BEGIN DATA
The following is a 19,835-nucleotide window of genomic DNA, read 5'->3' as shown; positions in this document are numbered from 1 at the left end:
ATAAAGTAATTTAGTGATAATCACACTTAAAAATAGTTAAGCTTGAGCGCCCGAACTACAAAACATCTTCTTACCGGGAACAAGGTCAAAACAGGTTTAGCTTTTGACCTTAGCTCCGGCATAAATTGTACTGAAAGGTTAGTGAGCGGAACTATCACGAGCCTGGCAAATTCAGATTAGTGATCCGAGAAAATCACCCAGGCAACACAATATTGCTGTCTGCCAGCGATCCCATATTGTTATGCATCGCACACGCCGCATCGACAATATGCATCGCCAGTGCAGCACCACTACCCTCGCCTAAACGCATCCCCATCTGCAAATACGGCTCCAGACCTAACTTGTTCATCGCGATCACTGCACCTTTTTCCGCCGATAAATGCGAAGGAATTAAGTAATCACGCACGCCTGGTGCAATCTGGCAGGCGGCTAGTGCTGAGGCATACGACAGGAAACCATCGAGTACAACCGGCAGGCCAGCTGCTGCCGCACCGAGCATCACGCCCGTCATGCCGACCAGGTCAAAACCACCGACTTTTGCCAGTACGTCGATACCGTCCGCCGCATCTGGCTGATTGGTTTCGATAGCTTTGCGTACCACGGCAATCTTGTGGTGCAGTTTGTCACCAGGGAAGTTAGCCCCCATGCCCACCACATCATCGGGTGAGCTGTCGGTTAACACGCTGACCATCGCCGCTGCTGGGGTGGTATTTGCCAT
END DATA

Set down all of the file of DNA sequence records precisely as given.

The following is a 19,835-nucleotide window of genomic DNA, read 5'->3' as shown; positions in this document are numbered from 1 at the left end:
ATAAAGTAATTTAGTGATAATCACACTTAAAAATAGTTAAGCTTGAGCGCCCGAACTACAAAACATCTTCTTACCGGGAACAAGGTCAAAACAGGTTTAGCTTTTGACCTTAGCTCCGGCATAAATTGTACTGAAAGGTTAGTGAGCGGAACTATCACGAGCCTGGCAAATTCAGATTAGTGATCCGAGAAAATCACCCAGGCAACACAATATTGCTGTCTGCCAGCGATCCCATATTGTTATGCATCGCACACGCCGCATCGACAATATGCATCGCCAGTGCAGCACCACTACCCTCGCCTAAACGCATCCCCATCTGCAAATACGGCTCCAGACCTAACTTGTTCATCGCGATCACTGCACCTTTTTCCGCCGATAAATGCGAAGGAATTAAGTAATCACGCACGCCTGGTGCAATCTGGCAGGCGGCTAGTGCTGAGGCATACGACAGGAAACCATCGAGTACAACCGGCAGGCCAGCTGCTGCCGCACCGAGCATCACGCCCGTCATGCCGACCAGGTCAAAACCACCGACTTTTGCCAGTACGTCGATACCGTCCGCCGCATCTGGCTGATTGGTTTCGATAGCTTTGCGTACCACGGCAATCTTGTGGTGCAGTTTGTCACCAGGGAAGTTAGCCCCCATGCCCACCACATCATCGGGTGAGCTGTCGGTTAACACGCTGACCATCGCCGCTGCTGGGGTGGTATTTGCCAT